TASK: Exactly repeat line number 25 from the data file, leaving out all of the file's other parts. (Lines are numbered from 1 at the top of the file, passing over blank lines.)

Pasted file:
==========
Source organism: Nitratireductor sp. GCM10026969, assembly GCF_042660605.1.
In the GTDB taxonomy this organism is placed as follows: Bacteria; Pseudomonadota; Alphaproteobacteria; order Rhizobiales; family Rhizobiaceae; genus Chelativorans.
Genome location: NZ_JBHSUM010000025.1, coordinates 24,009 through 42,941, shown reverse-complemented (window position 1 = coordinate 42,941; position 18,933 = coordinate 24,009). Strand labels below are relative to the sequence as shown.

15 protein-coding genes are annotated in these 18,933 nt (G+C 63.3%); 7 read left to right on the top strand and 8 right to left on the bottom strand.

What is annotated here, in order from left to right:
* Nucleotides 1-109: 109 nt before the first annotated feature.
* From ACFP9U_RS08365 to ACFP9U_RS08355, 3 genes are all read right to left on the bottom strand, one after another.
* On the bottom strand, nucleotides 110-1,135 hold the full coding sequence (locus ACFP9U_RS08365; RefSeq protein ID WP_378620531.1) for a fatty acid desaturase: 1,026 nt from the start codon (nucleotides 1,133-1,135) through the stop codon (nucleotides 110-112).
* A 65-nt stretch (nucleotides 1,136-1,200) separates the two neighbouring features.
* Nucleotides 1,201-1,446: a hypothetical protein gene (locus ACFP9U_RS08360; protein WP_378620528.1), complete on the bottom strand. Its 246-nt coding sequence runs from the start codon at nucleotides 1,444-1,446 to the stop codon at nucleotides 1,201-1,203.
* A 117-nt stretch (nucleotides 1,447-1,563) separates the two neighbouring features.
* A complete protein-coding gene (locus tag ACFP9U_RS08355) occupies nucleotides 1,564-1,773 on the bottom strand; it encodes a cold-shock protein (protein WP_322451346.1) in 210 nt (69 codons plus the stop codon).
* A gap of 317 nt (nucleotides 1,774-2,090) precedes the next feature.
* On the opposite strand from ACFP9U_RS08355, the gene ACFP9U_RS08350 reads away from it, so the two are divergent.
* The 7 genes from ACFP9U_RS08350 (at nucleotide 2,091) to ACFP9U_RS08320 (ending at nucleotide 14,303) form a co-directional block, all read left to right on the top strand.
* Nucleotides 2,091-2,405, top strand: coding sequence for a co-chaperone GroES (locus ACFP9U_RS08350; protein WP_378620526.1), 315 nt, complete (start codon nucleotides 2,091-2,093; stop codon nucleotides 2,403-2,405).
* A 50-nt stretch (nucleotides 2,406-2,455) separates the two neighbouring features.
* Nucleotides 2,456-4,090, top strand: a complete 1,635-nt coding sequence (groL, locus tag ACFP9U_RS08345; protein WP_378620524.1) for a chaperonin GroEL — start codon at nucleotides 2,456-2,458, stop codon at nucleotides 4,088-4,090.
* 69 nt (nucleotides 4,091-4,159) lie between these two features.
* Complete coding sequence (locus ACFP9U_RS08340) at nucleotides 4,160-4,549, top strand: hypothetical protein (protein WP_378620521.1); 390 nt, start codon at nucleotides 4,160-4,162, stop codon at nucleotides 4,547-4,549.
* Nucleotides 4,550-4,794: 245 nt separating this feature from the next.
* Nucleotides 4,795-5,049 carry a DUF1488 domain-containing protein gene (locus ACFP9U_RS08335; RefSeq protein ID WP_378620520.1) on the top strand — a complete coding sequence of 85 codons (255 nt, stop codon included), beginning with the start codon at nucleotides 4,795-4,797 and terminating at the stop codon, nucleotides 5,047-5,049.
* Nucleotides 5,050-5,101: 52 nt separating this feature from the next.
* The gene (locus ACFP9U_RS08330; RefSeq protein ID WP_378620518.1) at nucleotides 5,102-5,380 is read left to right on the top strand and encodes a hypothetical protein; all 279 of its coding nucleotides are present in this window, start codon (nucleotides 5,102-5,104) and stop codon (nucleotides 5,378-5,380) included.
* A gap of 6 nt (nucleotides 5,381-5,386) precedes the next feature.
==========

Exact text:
* A gap of 6 nt (nucleotides 5,381-5,386) precedes the next feature.